"My daughter (age 7) learned a while ago that kids can be mean. Without getting upset we just told her that some kids are unhappy and act out. We told her that if they are being mean just turn your back on them and find somebody nice to play with. Now she is older and has maintained that mindset. I have seen another girl verbally abuse my daughter when they didn't know I was watching and my daughter just walked away, smiling, and started talking to another girl. I have also seen my daughter physically defend another girl from the wrath of a much larger 'mean girl'. I think that as a parent you have to be proactive and not wait for the mean girls to strike. Tell your kids at an early age that there are going to be mean kids out there and avoid them when possible and defend yourself, and others, against them if neccessary."
"I just had to join this discusion. My daughter has been dealing with mean girls for the past 3 years. I've been up to the school, all they did was moved her class schedule. My daughter is an honor student and very creative and active. My daughter has alot of confidence in herself but the verbal situations she encounters often bothers her and she often finds herself alone at school. I would pick-up and move in a heart beat to a better place if I could afford to, and where she could have a good circle of friends. I'm a single mother and I've often wished there was a network for parents to bring there teenagers together to enage in positive activities with other positive families."
"I remember dealing with the mean girls in my school-years from grade school to middle. They were very intimidating! Somehow, they always sense who the vulnerable children are and I, being a sensitive child from a dysfunctional family, really had no one to help me. So, I would pretend I was sick and try to leave school. I believe counselors and teachers need to be more aware of these bullying incidents and provide more training to the children in regards to how to handle a situation when confronted by a bully or a group of bullies. Now, with my son, I provide advice on how to handle his situations. He has also been teased and bullied. He tells me there are many children who are outright disrespectful to the teachers in the classroom and he, being a thoughtful, caring and sensitive person, attempts to stop the children from exhibiting this bad behavior. It's disturbing to me that the administrators look the other way particularly in light of the increase in the incidence of sc! hool shootings. Many of these children who later became homicidal offendors were retaliating in response to repeated bullying and abuse from schoolmates. It is time for the schools to step up and become proactive in preventing these tragedies."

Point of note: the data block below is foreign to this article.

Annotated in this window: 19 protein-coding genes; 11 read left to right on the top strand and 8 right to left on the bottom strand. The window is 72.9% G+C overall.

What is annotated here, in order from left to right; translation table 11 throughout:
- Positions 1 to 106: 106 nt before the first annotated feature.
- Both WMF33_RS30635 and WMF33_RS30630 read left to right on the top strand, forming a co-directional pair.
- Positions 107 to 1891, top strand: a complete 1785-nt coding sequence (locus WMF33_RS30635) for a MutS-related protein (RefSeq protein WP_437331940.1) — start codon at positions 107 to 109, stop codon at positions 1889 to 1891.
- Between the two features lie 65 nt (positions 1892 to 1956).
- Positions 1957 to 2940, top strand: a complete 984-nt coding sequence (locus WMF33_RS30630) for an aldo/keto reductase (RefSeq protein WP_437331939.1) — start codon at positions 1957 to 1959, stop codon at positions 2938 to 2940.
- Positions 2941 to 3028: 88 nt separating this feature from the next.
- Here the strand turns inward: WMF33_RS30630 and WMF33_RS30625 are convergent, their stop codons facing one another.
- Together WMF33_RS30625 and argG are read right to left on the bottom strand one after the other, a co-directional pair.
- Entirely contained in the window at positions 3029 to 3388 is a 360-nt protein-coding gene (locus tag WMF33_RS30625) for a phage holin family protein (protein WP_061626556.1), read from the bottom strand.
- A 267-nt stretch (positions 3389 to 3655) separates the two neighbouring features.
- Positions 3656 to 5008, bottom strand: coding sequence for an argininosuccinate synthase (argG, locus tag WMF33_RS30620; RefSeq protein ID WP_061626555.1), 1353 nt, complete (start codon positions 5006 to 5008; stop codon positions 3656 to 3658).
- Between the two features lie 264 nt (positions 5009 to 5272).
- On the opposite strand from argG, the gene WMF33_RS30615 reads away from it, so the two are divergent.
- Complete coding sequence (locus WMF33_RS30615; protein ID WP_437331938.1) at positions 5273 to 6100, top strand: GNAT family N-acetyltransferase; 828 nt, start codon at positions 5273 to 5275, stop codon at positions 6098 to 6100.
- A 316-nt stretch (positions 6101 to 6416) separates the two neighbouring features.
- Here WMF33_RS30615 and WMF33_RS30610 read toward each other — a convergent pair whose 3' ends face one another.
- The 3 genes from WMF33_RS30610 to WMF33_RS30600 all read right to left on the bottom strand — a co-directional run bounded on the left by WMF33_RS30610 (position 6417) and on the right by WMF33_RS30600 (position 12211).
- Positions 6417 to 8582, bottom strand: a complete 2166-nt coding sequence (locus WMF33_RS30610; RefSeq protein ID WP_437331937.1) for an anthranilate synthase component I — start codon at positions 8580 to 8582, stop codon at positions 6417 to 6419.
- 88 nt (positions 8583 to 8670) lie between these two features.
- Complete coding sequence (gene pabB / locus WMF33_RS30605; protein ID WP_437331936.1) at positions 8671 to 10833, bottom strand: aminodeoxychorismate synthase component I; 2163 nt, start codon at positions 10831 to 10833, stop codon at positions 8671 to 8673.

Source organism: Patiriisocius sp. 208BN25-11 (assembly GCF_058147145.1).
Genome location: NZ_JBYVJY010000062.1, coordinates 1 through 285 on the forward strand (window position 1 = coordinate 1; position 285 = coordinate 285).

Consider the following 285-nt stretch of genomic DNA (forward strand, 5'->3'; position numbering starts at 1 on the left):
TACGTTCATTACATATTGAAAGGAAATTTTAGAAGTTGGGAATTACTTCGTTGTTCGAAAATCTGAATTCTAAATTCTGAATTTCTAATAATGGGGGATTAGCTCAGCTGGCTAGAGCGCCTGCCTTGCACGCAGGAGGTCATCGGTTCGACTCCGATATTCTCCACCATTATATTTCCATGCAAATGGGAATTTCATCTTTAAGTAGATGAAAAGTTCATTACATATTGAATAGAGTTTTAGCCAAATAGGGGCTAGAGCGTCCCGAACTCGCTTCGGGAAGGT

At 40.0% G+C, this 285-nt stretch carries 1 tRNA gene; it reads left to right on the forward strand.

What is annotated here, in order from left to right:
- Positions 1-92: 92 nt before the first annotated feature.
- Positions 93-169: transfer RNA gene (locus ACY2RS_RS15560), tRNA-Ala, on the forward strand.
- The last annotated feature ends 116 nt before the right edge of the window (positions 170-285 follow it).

"Grade school and middle school were difficult for me because of the fear and intimidation I suffered at the whim of these mean girls. Few teachers or counselors intervened; I remember the school nurse asking me if someone had said something to upset me when I reported a stomach ache and requested to go home. I didn't tell her the truth. I still am not sure why but I am glad my son is able to be open with me about what is going on in the school. He, too, has been picked on in school. He reports that many kids in his school are continually disruptive in class, disrespectful to the teachers and to other students, and they get away with it. I think the schools need to increase their awareness of these issues and create intervention programs. If they did, maybe we wouldn't have as many incidents of school shootings. Many of these incidents occurred because the offendors could no longer tolerate being victimized by these wolf-packs of girls AND boys within their schools. Tragicall! y, these young lives could have been saved if the school officials had paid more attention and been pro-active in preventing these bullying behaviors from going on and on."